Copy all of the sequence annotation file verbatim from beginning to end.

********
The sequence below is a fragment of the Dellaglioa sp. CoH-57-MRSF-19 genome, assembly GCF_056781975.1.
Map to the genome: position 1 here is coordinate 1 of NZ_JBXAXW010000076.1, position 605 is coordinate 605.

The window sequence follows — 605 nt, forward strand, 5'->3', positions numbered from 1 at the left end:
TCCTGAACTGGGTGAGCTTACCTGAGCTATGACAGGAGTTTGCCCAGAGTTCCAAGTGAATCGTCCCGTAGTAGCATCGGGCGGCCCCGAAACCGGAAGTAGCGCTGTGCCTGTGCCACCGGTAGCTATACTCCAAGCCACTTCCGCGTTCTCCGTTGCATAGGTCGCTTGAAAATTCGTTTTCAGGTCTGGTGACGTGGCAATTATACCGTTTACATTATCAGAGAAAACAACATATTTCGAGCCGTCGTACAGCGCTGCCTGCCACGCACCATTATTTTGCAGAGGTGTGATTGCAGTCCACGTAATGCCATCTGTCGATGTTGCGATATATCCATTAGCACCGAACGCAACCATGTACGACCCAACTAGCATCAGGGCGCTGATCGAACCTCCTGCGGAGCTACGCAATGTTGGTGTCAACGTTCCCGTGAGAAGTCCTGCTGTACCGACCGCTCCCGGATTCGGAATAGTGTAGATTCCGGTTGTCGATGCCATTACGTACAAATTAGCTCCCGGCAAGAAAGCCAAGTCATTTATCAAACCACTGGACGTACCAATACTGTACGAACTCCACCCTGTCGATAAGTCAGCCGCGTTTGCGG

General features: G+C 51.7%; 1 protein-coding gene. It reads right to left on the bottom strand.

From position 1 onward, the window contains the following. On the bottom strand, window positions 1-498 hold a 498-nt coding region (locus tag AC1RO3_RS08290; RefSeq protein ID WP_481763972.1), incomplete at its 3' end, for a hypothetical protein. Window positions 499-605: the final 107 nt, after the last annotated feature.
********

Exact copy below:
The sequence below is a fragment of the Dellaglioa sp. CoH-57-MRSF-19 genome, assembly GCF_056781975.1.
Map to the genome: position 1 here is coordinate 1 of NZ_JBXAXW010000076.1, position 605 is coordinate 605.

The window sequence follows — 605 nt, forward strand, 5'->3', positions numbered from 1 at the left end:
TCCTGAACTGGGTGAGCTTACCTGAGCTATGACAGGAGTTTGCCCAGAGTTCCAAGTGAATCGTCCCGTAGTAGCATCGGGCGGCCCCGAAACCGGAAGTAGCGCTGTGCCTGTGCCACCGGTAGCTATACTCCAAGCCACTTCCGCGTTCTCCGTTGCATAGGTCGCTTGAAAATTCGTTTTCAGGTCTGGTGACGTGGCAATTATACCGTTTACATTATCAGAGAAAACAACATATTTCGAGCCGTCGTACAGCGCTGCCTGCCACGCACCATTATTTTGCAGAGGTGTGATTGCAGTCCACGTAATGCCATCTGTCGATGTTGCGATATATCCATTAGCACCGAACGCAACCATGTACGACCCAACTAGCATCAGGGCGCTGATCGAACCTCCTGCGGAGCTACGCAATGTTGGTGTCAACGTTCCCGTGAGAAGTCCTGCTGTACCGACCGCTCCCGGATTCGGAATAGTGTAGATTCCGGTTGTCGATGCCATTACGTACAAATTAGCTCCCGGCAAGAAAGCCAAGTCATTTATCAAACCACTGGACGTACCAATACTGTACGAACTCCACCCTGTCGATAAGTCAGCCGCGTTTGCGG

General features: G+C 51.7%; 1 protein-coding gene. It reads right to left on the bottom strand.

From position 1 onward, the window contains the following. On the bottom strand, window positions 1-498 hold a 498-nt coding region (locus tag AC1RO3_RS08290; RefSeq protein ID WP_481763972.1), incomplete at its 3' end, for a hypothetical protein. Window positions 499-605: the final 107 nt, after the last annotated feature.